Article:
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Apart from awarding punishment to the appellant Zahira Habibulla Sheikh for perjury and also for the contempt of the Supreme Court, this judgment has come out to be consequential one. The reason being that through this judgment the Apex Court has been able in pointing out two very significant issues. Firstly, the Court reminded the Parliament to enact a law so as to prescribe a procedure to determine the extent and nature of punishment for contempt of the Supreme Court. Without having any proper law, more often the Supreme Court imposes harsh punishment upon the contemnor as happened in this case. Secondly the Court emphasized the need for a law prohibiting tampering with witnesses and that it becomes the need of the hour. The criminal justice system has become inefficient and does not function in a fluent fashion. The most overwhelming reason of this weakness is the prosecution witnesses retract from statements made earlier before the police and turn hostile. Time has become ripe to act on account of numerous experiences faced by the courts on account of frequent turning of witnesses as hostile, either due to threats, coercion, lures and monetary considerations at the instance of those in power, their henchmen and hirelings, political clouts and patronage and innumerable other corrupt practices ingeniously adopted to smother and stifle truth and realities coming out to surface rendering truth and justice to become ultimate casualties. The State has a definite role to play in protecting the witnesses, to start with at least in sensitive cases involving those in power, who has political patronage and could wield muscle and money power, to avert trial getting tainted and derailed and truth becoming a casualty. As a protector of its citizens it has to ensure that during a trial in Court the witness could safely depose truth without any fear of being haunted by those against whom he had deposed. Every State has a constitutional obligation and duty to protect the life and liberty of its citizens. That is the fundamental requirement for observance of the rule of law. There cannot be any deviation from this requirement because of any extraneous factors like, caste, creed, religion, political belief or ideology. Every State is supposed to know these fundamental requirements and this needs no retaliation. Therefore, there is an urgent need to bring forth a bill of right to preserve and protect victims'/witnesses' rights, justice and due process. Such a bill should include the following: To be treated with fairness, respect, and dignity, and to be free from intimidation, harassment, or abuse, throughout the criminal justice process.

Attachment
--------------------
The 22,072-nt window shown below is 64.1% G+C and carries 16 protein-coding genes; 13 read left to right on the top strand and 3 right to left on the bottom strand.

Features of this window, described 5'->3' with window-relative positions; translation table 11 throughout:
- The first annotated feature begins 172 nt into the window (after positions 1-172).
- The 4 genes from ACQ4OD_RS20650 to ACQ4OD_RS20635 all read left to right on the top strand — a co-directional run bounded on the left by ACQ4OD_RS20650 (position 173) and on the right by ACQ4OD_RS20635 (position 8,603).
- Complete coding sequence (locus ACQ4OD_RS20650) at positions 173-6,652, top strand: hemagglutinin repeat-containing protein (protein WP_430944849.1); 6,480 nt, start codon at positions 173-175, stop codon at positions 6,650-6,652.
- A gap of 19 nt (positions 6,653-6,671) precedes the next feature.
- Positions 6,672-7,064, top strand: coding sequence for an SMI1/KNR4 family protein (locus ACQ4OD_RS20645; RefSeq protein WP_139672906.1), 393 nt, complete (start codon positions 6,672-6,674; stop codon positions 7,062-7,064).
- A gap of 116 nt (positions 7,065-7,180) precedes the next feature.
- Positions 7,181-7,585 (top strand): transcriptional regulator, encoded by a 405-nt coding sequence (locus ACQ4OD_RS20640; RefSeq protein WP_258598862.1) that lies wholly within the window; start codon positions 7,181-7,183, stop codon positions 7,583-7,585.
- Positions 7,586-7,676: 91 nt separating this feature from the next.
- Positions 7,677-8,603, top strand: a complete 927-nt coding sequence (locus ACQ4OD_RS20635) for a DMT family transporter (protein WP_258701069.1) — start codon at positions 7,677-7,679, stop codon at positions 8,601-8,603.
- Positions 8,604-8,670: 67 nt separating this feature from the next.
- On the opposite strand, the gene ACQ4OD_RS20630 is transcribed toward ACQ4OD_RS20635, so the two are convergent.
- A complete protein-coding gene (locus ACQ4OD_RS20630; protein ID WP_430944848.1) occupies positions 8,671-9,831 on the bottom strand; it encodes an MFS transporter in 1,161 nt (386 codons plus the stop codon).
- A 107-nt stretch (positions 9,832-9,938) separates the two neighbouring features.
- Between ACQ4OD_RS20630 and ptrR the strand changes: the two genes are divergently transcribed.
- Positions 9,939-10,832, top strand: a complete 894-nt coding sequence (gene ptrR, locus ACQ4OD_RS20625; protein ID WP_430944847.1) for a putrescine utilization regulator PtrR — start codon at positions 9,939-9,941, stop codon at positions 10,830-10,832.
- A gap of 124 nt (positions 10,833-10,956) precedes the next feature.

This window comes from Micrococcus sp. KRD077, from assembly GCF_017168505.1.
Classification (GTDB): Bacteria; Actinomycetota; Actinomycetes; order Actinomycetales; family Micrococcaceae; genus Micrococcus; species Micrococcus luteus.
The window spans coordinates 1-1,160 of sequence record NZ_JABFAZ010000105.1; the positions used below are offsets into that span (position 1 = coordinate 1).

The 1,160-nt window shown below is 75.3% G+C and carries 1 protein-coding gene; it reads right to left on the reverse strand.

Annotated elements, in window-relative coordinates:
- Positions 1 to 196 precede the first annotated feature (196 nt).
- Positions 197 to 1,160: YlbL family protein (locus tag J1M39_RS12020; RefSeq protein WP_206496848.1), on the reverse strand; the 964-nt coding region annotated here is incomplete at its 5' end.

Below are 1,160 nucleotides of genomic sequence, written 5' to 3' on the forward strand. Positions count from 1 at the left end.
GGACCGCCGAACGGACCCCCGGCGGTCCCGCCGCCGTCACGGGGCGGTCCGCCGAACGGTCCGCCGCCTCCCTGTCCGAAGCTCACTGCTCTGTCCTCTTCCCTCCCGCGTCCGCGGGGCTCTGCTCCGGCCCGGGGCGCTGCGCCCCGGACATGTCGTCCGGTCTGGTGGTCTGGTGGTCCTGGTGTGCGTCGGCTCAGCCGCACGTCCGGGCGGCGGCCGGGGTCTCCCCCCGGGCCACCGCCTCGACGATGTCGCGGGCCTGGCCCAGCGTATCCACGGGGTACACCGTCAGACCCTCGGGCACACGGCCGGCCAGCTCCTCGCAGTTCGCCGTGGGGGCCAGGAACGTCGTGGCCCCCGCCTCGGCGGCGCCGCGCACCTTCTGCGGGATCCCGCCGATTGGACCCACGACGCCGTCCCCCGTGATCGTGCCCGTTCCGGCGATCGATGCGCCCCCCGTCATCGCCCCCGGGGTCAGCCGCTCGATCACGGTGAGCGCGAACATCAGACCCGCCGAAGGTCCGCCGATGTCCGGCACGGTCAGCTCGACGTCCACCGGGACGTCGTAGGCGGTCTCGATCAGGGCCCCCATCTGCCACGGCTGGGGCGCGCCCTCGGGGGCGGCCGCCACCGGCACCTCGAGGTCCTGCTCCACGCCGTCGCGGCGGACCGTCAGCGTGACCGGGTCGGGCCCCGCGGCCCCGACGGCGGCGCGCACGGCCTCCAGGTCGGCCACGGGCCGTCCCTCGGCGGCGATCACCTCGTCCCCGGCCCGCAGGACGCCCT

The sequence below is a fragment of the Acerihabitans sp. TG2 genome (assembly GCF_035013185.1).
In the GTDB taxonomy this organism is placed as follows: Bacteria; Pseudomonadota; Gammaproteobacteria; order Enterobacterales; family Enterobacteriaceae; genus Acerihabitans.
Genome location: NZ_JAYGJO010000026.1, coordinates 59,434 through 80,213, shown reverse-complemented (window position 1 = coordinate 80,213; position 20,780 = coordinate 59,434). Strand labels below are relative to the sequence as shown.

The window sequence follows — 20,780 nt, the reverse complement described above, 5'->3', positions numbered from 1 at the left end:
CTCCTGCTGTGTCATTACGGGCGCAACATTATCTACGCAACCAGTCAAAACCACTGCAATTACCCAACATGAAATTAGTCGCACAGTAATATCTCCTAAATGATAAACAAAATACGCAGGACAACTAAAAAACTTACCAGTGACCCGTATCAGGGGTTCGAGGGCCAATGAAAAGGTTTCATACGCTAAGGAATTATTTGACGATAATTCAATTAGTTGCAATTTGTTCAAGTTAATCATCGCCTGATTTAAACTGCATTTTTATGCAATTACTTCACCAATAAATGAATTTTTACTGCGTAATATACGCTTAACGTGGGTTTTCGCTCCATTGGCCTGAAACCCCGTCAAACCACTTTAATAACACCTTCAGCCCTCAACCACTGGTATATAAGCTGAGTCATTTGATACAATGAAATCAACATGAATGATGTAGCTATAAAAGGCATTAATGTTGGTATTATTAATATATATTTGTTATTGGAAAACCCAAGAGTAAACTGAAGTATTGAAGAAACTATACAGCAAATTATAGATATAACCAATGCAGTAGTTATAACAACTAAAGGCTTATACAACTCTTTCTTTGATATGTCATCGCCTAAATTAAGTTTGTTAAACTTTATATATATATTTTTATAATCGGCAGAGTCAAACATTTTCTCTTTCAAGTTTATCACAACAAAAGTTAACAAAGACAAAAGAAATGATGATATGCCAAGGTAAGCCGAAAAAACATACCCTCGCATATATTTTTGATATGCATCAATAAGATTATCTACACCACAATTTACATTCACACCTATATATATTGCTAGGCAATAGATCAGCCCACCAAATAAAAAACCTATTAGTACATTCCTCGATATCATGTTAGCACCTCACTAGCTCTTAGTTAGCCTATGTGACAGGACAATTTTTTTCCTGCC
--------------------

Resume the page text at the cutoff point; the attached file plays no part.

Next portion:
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Protection is also necessary to restore a sense of human dignity which stands shattered in a situation like Gujarat carnage.